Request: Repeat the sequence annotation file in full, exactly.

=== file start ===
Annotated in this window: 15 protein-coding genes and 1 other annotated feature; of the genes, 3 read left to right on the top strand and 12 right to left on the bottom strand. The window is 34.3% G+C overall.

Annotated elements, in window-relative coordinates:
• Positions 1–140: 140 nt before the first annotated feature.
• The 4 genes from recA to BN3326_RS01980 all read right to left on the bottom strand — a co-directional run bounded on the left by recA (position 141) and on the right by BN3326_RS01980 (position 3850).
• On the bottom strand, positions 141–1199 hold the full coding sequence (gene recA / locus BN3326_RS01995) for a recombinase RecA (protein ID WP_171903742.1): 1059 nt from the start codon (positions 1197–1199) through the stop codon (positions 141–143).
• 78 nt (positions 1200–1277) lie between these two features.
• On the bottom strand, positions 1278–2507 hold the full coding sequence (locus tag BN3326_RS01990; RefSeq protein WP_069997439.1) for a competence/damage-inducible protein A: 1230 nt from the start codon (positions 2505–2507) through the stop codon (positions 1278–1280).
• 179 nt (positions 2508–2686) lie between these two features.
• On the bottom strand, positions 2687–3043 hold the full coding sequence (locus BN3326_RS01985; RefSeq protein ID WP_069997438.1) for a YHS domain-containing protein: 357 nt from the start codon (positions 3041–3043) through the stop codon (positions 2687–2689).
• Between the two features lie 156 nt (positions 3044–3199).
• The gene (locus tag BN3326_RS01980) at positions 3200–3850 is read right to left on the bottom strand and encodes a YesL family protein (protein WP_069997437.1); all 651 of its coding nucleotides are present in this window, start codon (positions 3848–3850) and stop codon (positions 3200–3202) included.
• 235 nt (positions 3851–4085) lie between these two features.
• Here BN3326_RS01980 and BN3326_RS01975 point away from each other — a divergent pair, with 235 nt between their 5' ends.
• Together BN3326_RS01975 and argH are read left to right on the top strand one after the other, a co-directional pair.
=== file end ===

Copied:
Annotated in this window: 15 protein-coding genes and 1 other annotated feature; of the genes, 3 read left to right on the top strand and 12 right to left on the bottom strand. The window is 34.3% G+C overall.

Annotated elements, in window-relative coordinates:
• Positions 1–140: 140 nt before the first annotated feature.
• The 4 genes from recA to BN3326_RS01980 all read right to left on the bottom strand — a co-directional run bounded on the left by recA (position 141) and on the right by BN3326_RS01980 (position 3850).
• On the bottom strand, positions 141–1199 hold the full coding sequence (gene recA / locus BN3326_RS01995) for a recombinase RecA (protein ID WP_171903742.1): 1059 nt from the start codon (positions 1197–1199) through the stop codon (positions 141–143).
• 78 nt (positions 1200–1277) lie between these two features.
• On the bottom strand, positions 1278–2507 hold the full coding sequence (locus tag BN3326_RS01990; RefSeq protein WP_069997439.1) for a competence/damage-inducible protein A: 1230 nt from the start codon (positions 2505–2507) through the stop codon (positions 1278–1280).
• 179 nt (positions 2508–2686) lie between these two features.
• On the bottom strand, positions 2687–3043 hold the full coding sequence (locus BN3326_RS01985; RefSeq protein ID WP_069997438.1) for a YHS domain-containing protein: 357 nt from the start codon (positions 3041–3043) through the stop codon (positions 2687–2689).
• Between the two features lie 156 nt (positions 3044–3199).
• The gene (locus tag BN3326_RS01980) at positions 3200–3850 is read right to left on the bottom strand and encodes a YesL family protein (protein WP_069997437.1); all 651 of its coding nucleotides are present in this window, start codon (positions 3848–3850) and stop codon (positions 3200–3202) included.
• 235 nt (positions 3851–4085) lie between these two features.
• Here BN3326_RS01980 and BN3326_RS01975 point away from each other — a divergent pair, with 235 nt between their 5' ends.
• Together BN3326_RS01975 and argH are read left to right on the top strand one after the other, a co-directional pair.